Improvement of quality of life and psychological distress after inpatient cancer rehabilitation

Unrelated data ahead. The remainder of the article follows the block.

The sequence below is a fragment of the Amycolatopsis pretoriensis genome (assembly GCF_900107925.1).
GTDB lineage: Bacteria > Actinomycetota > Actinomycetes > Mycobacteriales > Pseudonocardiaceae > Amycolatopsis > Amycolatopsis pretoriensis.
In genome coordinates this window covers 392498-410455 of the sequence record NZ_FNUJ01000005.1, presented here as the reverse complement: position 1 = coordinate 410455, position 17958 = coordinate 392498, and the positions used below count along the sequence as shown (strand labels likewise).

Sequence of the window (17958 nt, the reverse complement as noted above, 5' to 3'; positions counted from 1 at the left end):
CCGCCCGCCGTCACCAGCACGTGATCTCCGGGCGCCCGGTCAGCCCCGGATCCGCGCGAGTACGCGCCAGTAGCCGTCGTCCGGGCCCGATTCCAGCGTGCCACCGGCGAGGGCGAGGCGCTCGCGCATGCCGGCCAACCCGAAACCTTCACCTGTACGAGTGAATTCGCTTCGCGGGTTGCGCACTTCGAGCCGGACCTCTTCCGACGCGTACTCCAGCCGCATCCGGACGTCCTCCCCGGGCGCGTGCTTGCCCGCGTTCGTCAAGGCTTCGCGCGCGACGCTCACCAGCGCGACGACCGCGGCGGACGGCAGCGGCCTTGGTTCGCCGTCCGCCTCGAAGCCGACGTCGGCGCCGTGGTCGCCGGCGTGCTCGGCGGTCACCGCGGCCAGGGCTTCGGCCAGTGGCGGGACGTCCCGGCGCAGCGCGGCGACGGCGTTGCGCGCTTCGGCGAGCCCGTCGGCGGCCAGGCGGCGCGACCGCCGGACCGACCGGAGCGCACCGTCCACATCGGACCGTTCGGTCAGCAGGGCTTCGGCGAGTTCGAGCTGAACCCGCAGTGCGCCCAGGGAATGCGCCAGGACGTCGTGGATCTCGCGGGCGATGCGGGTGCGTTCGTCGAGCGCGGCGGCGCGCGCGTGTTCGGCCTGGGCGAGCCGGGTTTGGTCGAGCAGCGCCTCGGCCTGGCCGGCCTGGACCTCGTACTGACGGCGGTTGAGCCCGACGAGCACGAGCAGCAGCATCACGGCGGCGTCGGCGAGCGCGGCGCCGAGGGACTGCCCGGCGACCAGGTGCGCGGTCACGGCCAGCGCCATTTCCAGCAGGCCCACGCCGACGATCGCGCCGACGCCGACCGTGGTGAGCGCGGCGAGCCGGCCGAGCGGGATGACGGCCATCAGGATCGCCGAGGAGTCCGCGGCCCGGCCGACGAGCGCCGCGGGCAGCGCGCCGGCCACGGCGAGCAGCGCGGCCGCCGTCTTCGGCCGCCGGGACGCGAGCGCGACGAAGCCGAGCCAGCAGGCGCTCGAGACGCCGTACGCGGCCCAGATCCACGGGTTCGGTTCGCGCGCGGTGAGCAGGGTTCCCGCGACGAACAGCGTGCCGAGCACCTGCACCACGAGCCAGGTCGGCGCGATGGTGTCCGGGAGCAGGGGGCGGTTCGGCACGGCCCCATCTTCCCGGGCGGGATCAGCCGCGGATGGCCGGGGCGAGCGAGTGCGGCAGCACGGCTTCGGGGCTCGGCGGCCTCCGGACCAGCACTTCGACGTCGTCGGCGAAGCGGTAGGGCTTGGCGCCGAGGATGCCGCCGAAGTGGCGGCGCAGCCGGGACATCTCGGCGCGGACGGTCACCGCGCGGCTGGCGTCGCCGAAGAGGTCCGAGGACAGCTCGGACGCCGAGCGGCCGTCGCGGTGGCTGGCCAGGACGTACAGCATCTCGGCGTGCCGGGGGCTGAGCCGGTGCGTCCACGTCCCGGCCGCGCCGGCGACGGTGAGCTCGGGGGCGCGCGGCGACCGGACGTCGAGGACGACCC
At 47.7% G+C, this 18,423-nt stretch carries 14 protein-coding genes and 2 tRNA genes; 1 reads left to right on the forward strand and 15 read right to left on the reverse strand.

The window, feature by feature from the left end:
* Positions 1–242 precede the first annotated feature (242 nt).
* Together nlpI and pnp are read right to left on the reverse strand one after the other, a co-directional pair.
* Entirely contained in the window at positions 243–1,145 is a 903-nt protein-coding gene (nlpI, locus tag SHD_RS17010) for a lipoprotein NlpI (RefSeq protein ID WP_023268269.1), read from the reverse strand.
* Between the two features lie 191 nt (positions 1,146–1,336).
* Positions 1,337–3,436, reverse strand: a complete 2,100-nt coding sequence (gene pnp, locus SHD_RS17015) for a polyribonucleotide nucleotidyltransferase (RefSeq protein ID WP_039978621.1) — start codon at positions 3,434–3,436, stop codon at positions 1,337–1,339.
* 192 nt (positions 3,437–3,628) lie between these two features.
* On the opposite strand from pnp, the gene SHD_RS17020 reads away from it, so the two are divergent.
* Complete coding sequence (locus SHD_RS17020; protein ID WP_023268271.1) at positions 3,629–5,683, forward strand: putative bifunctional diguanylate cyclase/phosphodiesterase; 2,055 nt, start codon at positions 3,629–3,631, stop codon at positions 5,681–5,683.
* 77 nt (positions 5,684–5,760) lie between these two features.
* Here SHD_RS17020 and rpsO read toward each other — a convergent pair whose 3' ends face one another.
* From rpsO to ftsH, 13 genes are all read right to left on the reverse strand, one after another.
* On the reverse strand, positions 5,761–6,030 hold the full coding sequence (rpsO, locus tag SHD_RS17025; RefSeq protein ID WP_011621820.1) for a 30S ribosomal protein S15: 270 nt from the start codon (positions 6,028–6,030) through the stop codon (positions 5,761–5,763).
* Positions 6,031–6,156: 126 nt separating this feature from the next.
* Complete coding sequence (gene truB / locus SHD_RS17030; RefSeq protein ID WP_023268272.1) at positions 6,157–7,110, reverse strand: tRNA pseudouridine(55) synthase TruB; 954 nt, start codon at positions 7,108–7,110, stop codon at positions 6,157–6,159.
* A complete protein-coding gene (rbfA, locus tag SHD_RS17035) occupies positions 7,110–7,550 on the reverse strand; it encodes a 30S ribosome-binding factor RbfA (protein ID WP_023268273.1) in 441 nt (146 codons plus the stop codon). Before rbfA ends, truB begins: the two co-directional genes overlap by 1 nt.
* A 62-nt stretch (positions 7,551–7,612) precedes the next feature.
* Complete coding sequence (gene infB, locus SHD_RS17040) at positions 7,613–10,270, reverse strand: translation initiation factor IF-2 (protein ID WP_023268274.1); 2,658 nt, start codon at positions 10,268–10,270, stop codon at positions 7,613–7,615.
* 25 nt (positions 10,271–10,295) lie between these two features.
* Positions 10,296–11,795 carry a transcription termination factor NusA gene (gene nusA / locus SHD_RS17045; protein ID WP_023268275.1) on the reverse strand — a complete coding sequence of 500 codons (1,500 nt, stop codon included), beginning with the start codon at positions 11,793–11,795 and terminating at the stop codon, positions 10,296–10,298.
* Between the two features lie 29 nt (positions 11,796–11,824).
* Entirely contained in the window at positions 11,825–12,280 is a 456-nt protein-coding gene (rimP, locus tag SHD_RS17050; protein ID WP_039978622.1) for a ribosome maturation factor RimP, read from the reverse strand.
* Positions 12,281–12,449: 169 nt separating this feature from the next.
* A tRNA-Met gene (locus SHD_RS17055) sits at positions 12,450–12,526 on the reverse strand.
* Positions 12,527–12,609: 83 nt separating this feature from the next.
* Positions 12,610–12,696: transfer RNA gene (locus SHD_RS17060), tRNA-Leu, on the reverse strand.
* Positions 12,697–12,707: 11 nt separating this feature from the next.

BACKGROUND The aim of our study was to investigate the impact of esophagectomy for cancer on patients' occupational status. METHODS All 109 consecutive patients presenting with esophageal cancer to the Surgical Oncology Unit of the Veneto Institute of Oncology Padua (Italy) between November 1, 2009 and March 15, 2012, were included in the study. Information on occupational status at diagnosis and at 1 year after esophagectomy was retrieved. Health-related quality of life was evaluated at discharge after surgery using selected aspects of the EORTC QLQ-C30 questionnaire. Non parametric statistics were used. RESULTS Sixty-one patients (49.6%) were active workers at diagnosis and 50 of them (82.0%) underwent esophagectomy. Eighteen active workers (18/50, 36.0%) quit their job within one year from esophagectomy. They received jejunostomy more often than patients still working after surgery (50.0% vs. 18.8%, respectively; p = 0.03) and reported lower social functioning at discharge (mean ± SD 63.6 ± 16.4 vs. 80.2 ± 25.6 in others, p = 0.02). Multivariable analysis identified jejunostomy as independent predictor of job-quitting at 1 year after esophagectomy (p = 0.03; OR 4.75, 95% C.I. 1.11-20.39) but not social functioning at discharge (p = 0.21). CONCLUSIONS Patients should be informed that they may experience social and work disability due to cancer treatment and adequate interventions of return-to-work support should be provided. Adequate welfare strategy should be implemented for esophageal cancer survivors, enhancing their role competences and contributing to precision care medicine.